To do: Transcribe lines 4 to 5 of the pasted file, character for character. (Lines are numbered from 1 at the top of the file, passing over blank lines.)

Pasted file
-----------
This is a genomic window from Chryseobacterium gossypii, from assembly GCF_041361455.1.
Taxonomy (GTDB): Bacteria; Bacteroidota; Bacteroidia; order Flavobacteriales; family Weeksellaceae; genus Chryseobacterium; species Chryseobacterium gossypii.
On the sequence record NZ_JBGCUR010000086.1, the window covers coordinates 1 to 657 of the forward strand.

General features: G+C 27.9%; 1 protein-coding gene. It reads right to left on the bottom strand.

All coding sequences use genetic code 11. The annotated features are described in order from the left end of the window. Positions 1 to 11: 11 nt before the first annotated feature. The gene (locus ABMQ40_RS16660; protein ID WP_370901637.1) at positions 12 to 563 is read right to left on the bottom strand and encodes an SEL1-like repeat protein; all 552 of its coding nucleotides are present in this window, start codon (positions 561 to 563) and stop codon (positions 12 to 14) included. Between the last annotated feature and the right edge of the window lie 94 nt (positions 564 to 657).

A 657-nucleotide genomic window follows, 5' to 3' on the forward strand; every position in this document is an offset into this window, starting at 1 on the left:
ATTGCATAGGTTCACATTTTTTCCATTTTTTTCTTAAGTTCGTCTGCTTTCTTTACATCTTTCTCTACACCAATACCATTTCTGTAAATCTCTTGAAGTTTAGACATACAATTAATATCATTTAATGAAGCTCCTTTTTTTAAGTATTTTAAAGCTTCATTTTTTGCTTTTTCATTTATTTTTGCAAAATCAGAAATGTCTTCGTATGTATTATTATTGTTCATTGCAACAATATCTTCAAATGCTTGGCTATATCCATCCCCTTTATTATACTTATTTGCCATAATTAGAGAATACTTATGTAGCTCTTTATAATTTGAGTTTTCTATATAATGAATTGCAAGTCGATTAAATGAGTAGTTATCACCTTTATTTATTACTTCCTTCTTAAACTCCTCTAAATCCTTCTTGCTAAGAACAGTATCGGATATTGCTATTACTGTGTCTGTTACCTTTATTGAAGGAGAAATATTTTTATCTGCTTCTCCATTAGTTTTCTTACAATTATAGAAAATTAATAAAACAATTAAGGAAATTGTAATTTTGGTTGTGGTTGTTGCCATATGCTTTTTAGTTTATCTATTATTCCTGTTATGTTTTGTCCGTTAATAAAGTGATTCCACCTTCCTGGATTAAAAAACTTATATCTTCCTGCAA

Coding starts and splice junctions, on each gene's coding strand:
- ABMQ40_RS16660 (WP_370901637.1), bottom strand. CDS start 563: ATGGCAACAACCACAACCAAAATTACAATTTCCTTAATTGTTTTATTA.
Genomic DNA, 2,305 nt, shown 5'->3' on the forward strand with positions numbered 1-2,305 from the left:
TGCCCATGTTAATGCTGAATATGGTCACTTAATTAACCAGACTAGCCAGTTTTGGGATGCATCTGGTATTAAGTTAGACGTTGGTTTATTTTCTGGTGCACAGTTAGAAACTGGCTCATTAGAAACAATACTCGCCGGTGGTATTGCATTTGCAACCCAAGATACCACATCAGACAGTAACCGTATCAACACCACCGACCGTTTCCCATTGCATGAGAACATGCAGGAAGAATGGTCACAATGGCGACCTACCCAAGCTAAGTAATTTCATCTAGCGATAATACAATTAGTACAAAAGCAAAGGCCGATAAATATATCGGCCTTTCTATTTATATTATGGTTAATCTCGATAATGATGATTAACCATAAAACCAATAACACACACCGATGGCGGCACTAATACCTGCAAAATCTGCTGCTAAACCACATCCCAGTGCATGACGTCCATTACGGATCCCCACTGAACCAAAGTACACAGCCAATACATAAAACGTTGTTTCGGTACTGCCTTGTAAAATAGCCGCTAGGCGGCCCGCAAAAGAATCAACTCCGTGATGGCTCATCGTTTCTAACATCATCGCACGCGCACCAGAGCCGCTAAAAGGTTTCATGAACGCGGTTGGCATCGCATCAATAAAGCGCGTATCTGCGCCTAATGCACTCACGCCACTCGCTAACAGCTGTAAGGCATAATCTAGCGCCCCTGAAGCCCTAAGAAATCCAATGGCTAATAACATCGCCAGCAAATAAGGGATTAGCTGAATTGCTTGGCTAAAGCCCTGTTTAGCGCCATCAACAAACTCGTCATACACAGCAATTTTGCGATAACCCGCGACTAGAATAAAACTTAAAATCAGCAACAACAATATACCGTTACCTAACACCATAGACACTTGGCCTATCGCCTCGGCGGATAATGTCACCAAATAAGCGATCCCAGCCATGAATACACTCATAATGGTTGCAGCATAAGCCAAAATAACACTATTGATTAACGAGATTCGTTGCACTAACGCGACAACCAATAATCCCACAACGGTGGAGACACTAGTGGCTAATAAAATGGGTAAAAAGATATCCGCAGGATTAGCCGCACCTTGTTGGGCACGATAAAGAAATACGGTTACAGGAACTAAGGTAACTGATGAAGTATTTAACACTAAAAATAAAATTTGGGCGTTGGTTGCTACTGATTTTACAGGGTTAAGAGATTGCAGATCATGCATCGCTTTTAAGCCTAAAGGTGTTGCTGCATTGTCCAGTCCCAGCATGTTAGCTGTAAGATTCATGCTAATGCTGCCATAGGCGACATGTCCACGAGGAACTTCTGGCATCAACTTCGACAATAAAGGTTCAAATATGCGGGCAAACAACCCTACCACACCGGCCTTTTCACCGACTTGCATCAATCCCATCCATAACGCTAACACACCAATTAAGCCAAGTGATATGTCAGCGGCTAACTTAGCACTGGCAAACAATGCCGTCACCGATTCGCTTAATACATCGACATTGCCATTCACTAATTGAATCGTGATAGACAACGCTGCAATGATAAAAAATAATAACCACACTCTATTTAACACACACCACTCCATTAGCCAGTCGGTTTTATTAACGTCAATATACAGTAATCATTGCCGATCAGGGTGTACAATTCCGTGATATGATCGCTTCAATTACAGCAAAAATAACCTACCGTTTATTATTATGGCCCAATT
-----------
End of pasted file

General features: G+C 27.9%; 1 protein-coding gene. It reads right to left on the bottom strand.

All coding sequences use genetic code 11. The annotated features are described in order from the left end of the window. Positions 1 to 11: 11 nt before the first annotated feature. The gene (locus ABMQ40_RS16660; protein ID WP_370901637.1) at positions 12 to 563 is read right to left on the bottom strand and encodes an SEL1-like repeat protein; all 552 of its coding nucleotides are present in this window, start codon (positions 561 to 563) and stop codon (positions 12 to 14) included. Between the last annotated feature and the right edge of the window lie 94 nt (positions 564 to 657).